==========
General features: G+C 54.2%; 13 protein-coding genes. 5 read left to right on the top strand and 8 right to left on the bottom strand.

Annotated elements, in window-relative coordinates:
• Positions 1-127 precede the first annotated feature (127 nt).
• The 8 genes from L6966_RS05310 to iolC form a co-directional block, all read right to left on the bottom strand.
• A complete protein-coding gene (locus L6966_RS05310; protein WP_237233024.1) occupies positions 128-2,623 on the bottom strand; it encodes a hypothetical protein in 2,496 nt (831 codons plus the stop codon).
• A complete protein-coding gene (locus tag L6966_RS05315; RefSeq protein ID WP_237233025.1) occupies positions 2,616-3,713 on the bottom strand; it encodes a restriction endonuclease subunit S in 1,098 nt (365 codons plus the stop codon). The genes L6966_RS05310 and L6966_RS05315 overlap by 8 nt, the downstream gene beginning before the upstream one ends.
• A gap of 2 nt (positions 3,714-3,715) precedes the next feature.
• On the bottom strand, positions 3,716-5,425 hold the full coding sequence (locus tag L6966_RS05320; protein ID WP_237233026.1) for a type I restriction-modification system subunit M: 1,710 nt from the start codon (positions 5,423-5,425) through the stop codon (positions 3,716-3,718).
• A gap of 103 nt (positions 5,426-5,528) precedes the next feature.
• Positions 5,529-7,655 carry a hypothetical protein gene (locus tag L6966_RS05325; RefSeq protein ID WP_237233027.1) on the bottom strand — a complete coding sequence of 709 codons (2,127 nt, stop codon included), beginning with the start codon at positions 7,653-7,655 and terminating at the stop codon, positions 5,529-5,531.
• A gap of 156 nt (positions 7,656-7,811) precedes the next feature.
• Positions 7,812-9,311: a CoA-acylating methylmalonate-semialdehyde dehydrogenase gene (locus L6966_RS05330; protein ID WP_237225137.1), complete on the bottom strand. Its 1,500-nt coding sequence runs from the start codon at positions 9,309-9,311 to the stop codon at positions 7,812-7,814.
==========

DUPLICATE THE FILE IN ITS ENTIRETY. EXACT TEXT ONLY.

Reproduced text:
General features: G+C 54.2%; 13 protein-coding genes. 5 read left to right on the top strand and 8 right to left on the bottom strand.

Annotated elements, in window-relative coordinates:
• Positions 1-127 precede the first annotated feature (127 nt).
• The 8 genes from L6966_RS05310 to iolC form a co-directional block, all read right to left on the bottom strand.
• A complete protein-coding gene (locus L6966_RS05310; protein WP_237233024.1) occupies positions 128-2,623 on the bottom strand; it encodes a hypothetical protein in 2,496 nt (831 codons plus the stop codon).
• A complete protein-coding gene (locus tag L6966_RS05315; RefSeq protein ID WP_237233025.1) occupies positions 2,616-3,713 on the bottom strand; it encodes a restriction endonuclease subunit S in 1,098 nt (365 codons plus the stop codon). The genes L6966_RS05310 and L6966_RS05315 overlap by 8 nt, the downstream gene beginning before the upstream one ends.
• A gap of 2 nt (positions 3,714-3,715) precedes the next feature.
• On the bottom strand, positions 3,716-5,425 hold the full coding sequence (locus tag L6966_RS05320; protein ID WP_237233026.1) for a type I restriction-modification system subunit M: 1,710 nt from the start codon (positions 5,423-5,425) through the stop codon (positions 3,716-3,718).
• A gap of 103 nt (positions 5,426-5,528) precedes the next feature.
• Positions 5,529-7,655 carry a hypothetical protein gene (locus tag L6966_RS05325; RefSeq protein ID WP_237233027.1) on the bottom strand — a complete coding sequence of 709 codons (2,127 nt, stop codon included), beginning with the start codon at positions 7,653-7,655 and terminating at the stop codon, positions 5,529-5,531.
• A gap of 156 nt (positions 7,656-7,811) precedes the next feature.
• Positions 7,812-9,311: a CoA-acylating methylmalonate-semialdehyde dehydrogenase gene (locus L6966_RS05330; protein ID WP_237225137.1), complete on the bottom strand. Its 1,500-nt coding sequence runs from the start codon at positions 9,309-9,311 to the stop codon at positions 7,812-7,814.